Guinea Protesters Contest Presidential Poll

Guinea Protesters Contest Presidential Poll

Published November 15, 2010

CONAKRY, Guinea – Security forces on Monday arrested demonstrators and fired tear gas at those burning tires in the downtrodden suburbs of Guinea's capital, on the same day results from a tense presidential race were due to be announced.

Bands of youth from the Peul ethnic group hid in the alleyways and ran out to throw rocks at the police in protest of Malinke candidate Alpha Conde's apparent victory. Conde held a press conference Monday to tell reporters he was confident he had won.

The election last week should have been a moment of pride for Guinea, marking the nation's first democratic vote, but it has been overshadowed by ethnic tensions between the country's two largest ethnicities. The Peul are overwhelmingly supporting Peul candidate Cellou Dalein Diallo, while the Malinke back Conde.

Preliminary results had been promised by Monday and are expected to show Conde leading by a small margin. Partial results released so far indicate the race is extremely close with only 23,773 votes out of 1.9 million cast separating the two candidates in Diallo's favor.

On Sunday, Diallo declared he would not accept the outcome of the vote because the election commission has refused to throw out ballots from two contested provinces which were swept by anti-Peul riots in the days before the poll. Diallo said his supporters were too intimidated to show up to vote and his party could not even find representatives to oversee the counting of ballots.

If the votes from the troubled counties of Kouroussa and Siguiri in Guinea's far north are annulled, observers say there is a chance Diallo could win. However, Siaka Sangare, the president of the election commission, has said his office is only able to throw out results from precincts if there is evidence of fraud, and he has no means to verify the claims of intimidation.

Tires gave off an acrid, black plume at the mouth of the Hamdalaye neighborhood, a mixed suburb that includes households from both ethnicities. The rioting was polarized along ethnic lines.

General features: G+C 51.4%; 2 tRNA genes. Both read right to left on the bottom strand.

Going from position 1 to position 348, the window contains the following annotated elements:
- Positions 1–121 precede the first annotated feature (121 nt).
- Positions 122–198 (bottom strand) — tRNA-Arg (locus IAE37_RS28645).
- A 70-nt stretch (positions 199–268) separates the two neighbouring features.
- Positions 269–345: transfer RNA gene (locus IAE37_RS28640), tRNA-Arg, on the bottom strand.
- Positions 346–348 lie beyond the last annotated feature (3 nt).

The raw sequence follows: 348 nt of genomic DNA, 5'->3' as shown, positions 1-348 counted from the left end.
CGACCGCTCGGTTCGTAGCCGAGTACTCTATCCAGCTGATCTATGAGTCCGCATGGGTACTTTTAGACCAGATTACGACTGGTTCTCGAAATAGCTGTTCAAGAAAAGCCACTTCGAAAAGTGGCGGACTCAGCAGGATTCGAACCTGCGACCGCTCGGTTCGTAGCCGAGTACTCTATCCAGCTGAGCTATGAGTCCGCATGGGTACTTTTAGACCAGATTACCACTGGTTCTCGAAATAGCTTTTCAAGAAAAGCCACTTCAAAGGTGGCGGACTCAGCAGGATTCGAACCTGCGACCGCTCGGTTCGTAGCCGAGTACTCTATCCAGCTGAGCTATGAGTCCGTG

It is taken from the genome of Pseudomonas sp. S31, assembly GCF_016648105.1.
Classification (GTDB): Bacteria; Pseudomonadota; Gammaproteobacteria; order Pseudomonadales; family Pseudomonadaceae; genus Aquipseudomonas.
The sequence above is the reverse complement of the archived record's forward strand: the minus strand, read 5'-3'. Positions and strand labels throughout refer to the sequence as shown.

A Malinke family said they were getting ready to have lunch when a group of Peul men attacked their house, punching out the windows and setting the mattress on fire. Its coils were poking out through the scorched fabric. In the living room, a poster of Alpha Conde adorned a wall, making clear the family's political affiliation.

"They said that if Cellou (Diallo) does not win that they will kill all the Malinke," said the 60-year-old owner of the house Moussa Dioubate. "I don't understand why we are trying to kill each other over an election ... It's barbaric."

Security forces began arresting the demonstrators in the afternoon, dragging them down the street and shoving them into the backs of their blue pickups. Among them was Ahmed Diallo, a young Peul man, who the police say was among those that broke into the Malinke house.

Once in the back of the truck, an officer took off his helmet, and began hitting Diallo with it, until his cheek started bleeding.

"Save me," he said, stuttering when he saw a reporter. "I had nothing to do with it. I was just walking by."

Human rights organizations worry that the street fights could degenerate and prompt the military — which has ruled Guinea for the past 26 years — to get involved. The army is said to be majority Malinke and they are blamed for a horrific massacre last year of protesters that had gathered at the national stadium to demand an end to military rule.

Women were gang raped by soldiers and there is evidence that officers singled out Peul women for sexual torture.

The red beret-wearing soldiers had vowed to stay in their barracks during the election to allow a specially trained, blue-uniformed security force, known as the Fossepel, to handle election-related violence. At intersections where tires burned, the Fossepel were sparring with protesters until a truck full of red-berets showed up.

A Fossepel commander asked them to leave. "Please do not shoot anyone. Please do not beat anyone. You should go back to your command post," he was overheard saying, before they drove off.


Associated Press writer Boubacar Diallo contributed to this report.

Written by RUKMINI CALLIMACHI, Associated Press


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